By Gavin Jones
ROME – Former Prime Minister Silvio Berlusconi is galvanising his media empire behind his campaign to become Italy’s president this month, a move reviving dormant but unresolved concerns about conflict of interest.
The 85-year-old billionaire media tycoon, who served four terms as premier, is the formal candidate of Italy’s centre-right alliance and controls three national television channels, a daily newspaper and several magazines.
Many commentators say Berlusconi’s background – he was convicted of tax fraud and held “bunga bunga” sex parties – make him a far from ideal candidate, and on paper he lacks the broad parliamentary backing required.
Yet, shrugging off these concerns and recent chronic health problems, Berlusconi has launched a media campaign reminiscent of those that helped him win three national elections.
Voting among more than 1,000 parliamentarians and regional delegates begins on Jan. 24 and he is trying to win the backing of scores of unaffiliated deputies and senators who could potentially get him into the presidential palace.
Even though he does not need the votes of the Italian public, Berlusconi hopes that creating a groundswell of public opinion behind his candidacy could help convince lawmakers to back him.
“He wants to build momentum, it’s not strictly needed but he clearly thinks it can be useful,” said Daniele Albertazzi, a politics professor at Britain’s Surrey University who has closely followed Berlusconi’s career.
For weeks, Berlusconi’s Mediaset television channels have been promoting his presidential ambitions, highlighting his qualities and achievements and ignoring blemishes such as an ongoing trial for allegedly bribing witnesses in a legal case, in which he denies the charges.
On Thursday, his family-owned newspaper Il Giornale ran a full-page advertisement entitled “Who is Silvio Berlusconi … who better than him?”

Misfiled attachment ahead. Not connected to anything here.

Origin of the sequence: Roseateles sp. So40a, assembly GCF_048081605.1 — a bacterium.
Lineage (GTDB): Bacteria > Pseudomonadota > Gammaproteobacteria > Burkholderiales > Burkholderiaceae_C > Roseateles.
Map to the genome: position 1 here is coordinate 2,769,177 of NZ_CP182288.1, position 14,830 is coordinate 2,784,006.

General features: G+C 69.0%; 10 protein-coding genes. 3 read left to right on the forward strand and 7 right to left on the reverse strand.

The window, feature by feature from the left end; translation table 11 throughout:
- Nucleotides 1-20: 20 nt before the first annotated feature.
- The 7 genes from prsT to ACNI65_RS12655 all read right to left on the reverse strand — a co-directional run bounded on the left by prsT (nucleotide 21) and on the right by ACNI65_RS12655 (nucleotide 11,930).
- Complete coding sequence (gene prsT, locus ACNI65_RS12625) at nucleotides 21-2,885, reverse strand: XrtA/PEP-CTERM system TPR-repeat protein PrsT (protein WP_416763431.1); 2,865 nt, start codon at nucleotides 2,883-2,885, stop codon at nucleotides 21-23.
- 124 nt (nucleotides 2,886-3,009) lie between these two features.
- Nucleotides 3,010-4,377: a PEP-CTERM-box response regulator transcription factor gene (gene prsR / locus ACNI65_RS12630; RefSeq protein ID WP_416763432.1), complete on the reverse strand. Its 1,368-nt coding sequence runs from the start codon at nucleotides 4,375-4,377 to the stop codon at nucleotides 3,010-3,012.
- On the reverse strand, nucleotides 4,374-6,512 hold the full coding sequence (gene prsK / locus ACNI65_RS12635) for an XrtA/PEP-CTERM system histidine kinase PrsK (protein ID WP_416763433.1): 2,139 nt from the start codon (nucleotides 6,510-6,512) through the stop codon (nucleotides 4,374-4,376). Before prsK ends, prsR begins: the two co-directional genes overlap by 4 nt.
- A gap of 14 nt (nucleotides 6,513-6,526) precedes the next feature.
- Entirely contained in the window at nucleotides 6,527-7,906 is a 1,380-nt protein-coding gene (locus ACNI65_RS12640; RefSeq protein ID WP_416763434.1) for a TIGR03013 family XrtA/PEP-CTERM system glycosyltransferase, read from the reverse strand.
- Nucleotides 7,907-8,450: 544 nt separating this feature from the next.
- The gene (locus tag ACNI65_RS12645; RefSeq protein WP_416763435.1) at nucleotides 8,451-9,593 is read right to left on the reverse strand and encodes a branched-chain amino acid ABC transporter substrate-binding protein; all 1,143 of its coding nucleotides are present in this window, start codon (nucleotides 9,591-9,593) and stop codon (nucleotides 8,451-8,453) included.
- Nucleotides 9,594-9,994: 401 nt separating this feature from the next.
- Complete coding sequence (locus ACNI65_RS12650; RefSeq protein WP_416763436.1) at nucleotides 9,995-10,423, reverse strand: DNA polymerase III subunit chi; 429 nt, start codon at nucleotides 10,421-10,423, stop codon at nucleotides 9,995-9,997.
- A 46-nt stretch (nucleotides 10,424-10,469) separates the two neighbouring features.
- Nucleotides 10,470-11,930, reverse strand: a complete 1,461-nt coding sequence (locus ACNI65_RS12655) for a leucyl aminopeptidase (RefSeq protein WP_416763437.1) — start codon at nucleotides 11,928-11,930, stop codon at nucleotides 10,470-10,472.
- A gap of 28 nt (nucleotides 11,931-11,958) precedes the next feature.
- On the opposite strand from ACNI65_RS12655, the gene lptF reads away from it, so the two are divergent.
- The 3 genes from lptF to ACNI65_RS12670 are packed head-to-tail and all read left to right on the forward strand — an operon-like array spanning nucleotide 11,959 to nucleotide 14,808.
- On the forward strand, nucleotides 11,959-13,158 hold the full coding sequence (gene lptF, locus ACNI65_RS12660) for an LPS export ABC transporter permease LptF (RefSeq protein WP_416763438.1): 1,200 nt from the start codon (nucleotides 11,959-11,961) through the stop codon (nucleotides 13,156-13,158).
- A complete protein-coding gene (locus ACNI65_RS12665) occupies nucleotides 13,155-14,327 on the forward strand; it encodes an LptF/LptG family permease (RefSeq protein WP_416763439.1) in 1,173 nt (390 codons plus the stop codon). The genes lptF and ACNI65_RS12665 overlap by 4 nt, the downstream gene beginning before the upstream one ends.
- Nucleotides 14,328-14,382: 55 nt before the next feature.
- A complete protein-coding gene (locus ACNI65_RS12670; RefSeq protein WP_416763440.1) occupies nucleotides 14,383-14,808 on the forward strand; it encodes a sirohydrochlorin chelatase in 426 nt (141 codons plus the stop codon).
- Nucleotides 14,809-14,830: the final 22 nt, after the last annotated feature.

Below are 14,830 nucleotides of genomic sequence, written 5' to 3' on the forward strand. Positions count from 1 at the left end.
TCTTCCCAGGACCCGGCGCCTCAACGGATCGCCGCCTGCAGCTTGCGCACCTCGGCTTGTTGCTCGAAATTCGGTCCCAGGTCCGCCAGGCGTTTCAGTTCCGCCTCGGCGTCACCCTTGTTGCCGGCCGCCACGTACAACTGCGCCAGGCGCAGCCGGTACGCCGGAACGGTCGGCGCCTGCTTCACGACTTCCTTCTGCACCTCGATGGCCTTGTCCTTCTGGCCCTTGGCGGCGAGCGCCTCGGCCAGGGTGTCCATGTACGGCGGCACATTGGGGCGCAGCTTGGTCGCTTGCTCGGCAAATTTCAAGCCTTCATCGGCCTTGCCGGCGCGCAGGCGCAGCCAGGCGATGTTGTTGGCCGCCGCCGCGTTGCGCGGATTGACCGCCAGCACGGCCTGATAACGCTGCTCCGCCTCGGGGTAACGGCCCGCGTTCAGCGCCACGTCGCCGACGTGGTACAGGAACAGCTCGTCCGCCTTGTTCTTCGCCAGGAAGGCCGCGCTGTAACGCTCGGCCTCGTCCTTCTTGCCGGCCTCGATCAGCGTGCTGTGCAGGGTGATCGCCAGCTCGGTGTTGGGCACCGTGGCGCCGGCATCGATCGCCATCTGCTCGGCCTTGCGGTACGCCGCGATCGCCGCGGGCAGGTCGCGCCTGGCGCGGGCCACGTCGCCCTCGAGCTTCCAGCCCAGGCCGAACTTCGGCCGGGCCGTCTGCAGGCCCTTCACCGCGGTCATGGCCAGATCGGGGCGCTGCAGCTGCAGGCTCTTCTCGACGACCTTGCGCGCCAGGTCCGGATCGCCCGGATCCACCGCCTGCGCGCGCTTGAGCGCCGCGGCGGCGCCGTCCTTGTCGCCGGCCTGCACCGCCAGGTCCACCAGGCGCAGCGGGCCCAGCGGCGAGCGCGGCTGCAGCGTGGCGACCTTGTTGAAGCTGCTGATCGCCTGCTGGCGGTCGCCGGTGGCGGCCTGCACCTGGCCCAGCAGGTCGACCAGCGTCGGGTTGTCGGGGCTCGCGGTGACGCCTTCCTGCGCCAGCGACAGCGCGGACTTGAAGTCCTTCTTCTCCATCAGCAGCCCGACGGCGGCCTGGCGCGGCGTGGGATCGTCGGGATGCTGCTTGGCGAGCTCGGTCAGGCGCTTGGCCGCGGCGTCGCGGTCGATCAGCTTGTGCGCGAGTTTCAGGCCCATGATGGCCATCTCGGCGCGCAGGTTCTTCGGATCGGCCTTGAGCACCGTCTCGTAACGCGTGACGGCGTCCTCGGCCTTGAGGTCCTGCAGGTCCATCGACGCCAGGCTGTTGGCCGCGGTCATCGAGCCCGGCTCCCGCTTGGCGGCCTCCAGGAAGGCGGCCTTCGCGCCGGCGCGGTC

It featured a decades-old photo of the former premier and a list of 22 of his characteristics and supposed accomplishments.
The qualities include being “a good and generous person,” “a friend of everyone, enemy of no one,” and “a self-made man, an example for all Italians.”
One of his listed achievements is “ending the Cold War”. Others, though factually inaccurate, include “founding commercial television in Europe” and being president of “the club that has won most in the history of world football”.
CONFLICT OF INTEREST DEBATE
Since entering politics in 1994, Berlusconi has been accused of using his media to promote his political fortunes and using his political power to defend his media interests.
However, when it was in power, the centre-left did not change the law to address the problem, possibly fearful of a fierce reaction from Berlusconi’s business empire.
Modest legislation on conflict of interest was approved by Berlusconi himself in 2004. Though this was widely deemed inadequate, it has never been toughened.
“Everyone thought Berlusconi was out of the picture after 2011 and so the conflict of interest debate just faded away,” said pollster and political analyst Lorenzo Pregliasco.
“That is quite typical of the way Italian politics works, only considering an issue when there is an immediate visible emergency.”
(Editing by Timothy Heritage)